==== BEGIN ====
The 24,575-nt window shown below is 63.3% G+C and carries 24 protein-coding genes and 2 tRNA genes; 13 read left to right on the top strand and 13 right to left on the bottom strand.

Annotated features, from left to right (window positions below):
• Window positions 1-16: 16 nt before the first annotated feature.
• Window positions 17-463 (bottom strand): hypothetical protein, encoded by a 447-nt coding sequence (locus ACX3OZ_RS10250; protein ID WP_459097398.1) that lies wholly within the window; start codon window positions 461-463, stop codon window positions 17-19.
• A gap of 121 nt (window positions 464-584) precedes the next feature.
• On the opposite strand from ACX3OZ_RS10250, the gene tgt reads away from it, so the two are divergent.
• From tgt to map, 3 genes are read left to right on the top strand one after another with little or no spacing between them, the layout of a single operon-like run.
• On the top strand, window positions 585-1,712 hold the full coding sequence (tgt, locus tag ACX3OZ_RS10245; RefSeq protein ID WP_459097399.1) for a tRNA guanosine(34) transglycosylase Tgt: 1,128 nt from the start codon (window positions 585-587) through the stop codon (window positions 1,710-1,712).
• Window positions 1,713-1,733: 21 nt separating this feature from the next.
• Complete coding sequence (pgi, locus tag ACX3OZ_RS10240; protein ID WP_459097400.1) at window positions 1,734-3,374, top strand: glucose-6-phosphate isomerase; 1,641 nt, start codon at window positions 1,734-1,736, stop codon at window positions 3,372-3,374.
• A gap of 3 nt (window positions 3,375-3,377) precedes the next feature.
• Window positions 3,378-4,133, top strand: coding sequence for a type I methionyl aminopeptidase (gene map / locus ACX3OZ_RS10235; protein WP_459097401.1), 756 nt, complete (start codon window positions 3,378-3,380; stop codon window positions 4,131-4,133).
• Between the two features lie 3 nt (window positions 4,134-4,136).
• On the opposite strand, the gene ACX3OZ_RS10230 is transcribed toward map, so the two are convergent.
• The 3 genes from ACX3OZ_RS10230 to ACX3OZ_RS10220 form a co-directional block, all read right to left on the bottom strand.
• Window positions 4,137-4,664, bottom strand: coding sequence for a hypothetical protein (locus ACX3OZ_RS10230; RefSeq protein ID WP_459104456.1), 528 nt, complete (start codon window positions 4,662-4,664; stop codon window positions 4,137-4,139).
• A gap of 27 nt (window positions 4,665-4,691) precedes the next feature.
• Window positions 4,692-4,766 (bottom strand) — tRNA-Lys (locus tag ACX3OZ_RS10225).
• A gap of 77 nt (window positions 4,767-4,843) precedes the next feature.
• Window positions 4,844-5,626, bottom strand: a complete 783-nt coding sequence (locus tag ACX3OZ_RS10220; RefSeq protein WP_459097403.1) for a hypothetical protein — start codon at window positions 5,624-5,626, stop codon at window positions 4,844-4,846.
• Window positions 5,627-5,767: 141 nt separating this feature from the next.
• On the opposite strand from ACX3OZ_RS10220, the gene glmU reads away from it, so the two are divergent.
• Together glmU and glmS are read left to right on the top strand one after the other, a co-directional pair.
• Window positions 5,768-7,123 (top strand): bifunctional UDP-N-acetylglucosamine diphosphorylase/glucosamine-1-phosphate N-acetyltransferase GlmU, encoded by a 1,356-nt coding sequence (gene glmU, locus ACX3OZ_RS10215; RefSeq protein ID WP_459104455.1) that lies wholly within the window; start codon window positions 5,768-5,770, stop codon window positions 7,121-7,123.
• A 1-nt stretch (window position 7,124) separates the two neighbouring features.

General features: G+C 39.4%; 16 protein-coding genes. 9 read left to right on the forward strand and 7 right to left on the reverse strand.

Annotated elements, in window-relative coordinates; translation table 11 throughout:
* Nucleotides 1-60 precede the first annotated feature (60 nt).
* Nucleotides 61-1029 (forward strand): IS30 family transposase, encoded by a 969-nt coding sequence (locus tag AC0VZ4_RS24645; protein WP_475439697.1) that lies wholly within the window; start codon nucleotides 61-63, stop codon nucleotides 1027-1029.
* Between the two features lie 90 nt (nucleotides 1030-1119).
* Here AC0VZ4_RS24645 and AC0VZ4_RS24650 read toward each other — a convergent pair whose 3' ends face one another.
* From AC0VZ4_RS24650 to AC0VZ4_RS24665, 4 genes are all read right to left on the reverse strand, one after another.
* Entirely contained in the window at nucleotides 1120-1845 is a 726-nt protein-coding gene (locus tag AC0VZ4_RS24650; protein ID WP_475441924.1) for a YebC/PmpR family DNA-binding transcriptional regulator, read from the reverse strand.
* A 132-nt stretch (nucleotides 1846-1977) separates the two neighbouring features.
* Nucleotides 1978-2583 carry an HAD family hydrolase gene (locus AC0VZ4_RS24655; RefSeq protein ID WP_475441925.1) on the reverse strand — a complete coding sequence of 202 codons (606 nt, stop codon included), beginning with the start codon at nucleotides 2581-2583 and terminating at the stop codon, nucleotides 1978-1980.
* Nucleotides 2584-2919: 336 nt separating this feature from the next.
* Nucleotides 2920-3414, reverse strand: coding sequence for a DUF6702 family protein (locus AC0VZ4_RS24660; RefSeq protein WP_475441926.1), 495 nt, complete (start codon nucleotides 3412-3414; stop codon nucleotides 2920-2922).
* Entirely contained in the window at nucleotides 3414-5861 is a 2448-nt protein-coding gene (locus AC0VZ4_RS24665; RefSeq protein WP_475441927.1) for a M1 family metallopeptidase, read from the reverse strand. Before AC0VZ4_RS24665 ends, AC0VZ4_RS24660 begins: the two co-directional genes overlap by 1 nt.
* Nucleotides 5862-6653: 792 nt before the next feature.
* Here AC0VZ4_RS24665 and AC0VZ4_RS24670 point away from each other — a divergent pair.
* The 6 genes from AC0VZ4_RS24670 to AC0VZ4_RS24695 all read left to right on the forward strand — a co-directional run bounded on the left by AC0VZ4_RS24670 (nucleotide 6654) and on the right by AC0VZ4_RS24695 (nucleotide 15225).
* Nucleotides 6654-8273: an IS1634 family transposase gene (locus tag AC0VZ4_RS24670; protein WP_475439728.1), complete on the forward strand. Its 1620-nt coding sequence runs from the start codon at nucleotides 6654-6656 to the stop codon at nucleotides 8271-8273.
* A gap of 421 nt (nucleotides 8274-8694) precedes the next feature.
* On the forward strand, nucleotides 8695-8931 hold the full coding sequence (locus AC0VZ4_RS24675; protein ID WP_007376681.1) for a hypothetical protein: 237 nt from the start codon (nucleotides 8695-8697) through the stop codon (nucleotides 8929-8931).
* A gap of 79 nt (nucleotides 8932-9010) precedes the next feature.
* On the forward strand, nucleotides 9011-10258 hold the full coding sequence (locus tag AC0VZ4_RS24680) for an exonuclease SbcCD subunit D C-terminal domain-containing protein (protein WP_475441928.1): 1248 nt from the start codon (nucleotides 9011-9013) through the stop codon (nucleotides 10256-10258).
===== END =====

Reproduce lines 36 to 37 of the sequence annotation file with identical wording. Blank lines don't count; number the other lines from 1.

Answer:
* Nucleotides 2584-2919: 336 nt separating this feature from the next.
* Nucleotides 2920-3414, reverse strand: coding sequence for a DUF6702 family protein (locus AC0VZ4_RS24660; RefSeq protein WP_475441926.1), 495 nt, complete (start codon nucleotides 3412-3414; stop codon nucleotides 2920-2922).